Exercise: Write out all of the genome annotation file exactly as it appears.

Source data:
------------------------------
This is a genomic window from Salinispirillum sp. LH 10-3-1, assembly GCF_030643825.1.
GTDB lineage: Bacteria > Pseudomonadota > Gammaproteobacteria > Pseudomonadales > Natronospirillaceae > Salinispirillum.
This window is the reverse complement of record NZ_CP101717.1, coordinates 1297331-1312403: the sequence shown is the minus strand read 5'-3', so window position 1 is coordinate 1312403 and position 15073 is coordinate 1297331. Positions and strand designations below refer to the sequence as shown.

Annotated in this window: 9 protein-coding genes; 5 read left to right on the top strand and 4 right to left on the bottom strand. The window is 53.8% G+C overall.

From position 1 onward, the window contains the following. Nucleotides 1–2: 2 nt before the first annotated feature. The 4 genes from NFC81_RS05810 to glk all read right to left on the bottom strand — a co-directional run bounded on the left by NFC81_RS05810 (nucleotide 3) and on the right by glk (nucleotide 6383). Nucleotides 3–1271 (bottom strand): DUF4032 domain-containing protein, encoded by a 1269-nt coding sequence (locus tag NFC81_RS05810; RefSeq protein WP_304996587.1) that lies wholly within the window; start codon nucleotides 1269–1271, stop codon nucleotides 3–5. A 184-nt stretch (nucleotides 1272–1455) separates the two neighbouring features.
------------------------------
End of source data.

This is a genomic window from Salinispirillum sp. LH 10-3-1, assembly GCF_030643825.1.
GTDB lineage: Bacteria > Pseudomonadota > Gammaproteobacteria > Pseudomonadales > Natronospirillaceae > Salinispirillum.
This window is the reverse complement of record NZ_CP101717.1, coordinates 1297331-1312403: the sequence shown is the minus strand read 5'-3', so window position 1 is coordinate 1312403 and position 15073 is coordinate 1297331. Positions and strand designations below refer to the sequence as shown.

Annotated in this window: 9 protein-coding genes; 5 read left to right on the top strand and 4 right to left on the bottom strand. The window is 53.8% G+C overall.

From position 1 onward, the window contains the following. Nucleotides 1–2: 2 nt before the first annotated feature. The 4 genes from NFC81_RS05810 to glk all read right to left on the bottom strand — a co-directional run bounded on the left by NFC81_RS05810 (nucleotide 3) and on the right by glk (nucleotide 6383). Nucleotides 3–1271 (bottom strand): DUF4032 domain-containing protein, encoded by a 1269-nt coding sequence (locus tag NFC81_RS05810; RefSeq protein WP_304996587.1) that lies wholly within the window; start codon nucleotides 1269–1271, stop codon nucleotides 3–5. A 184-nt stretch (nucleotides 1272–1455) separates the two neighbouring features.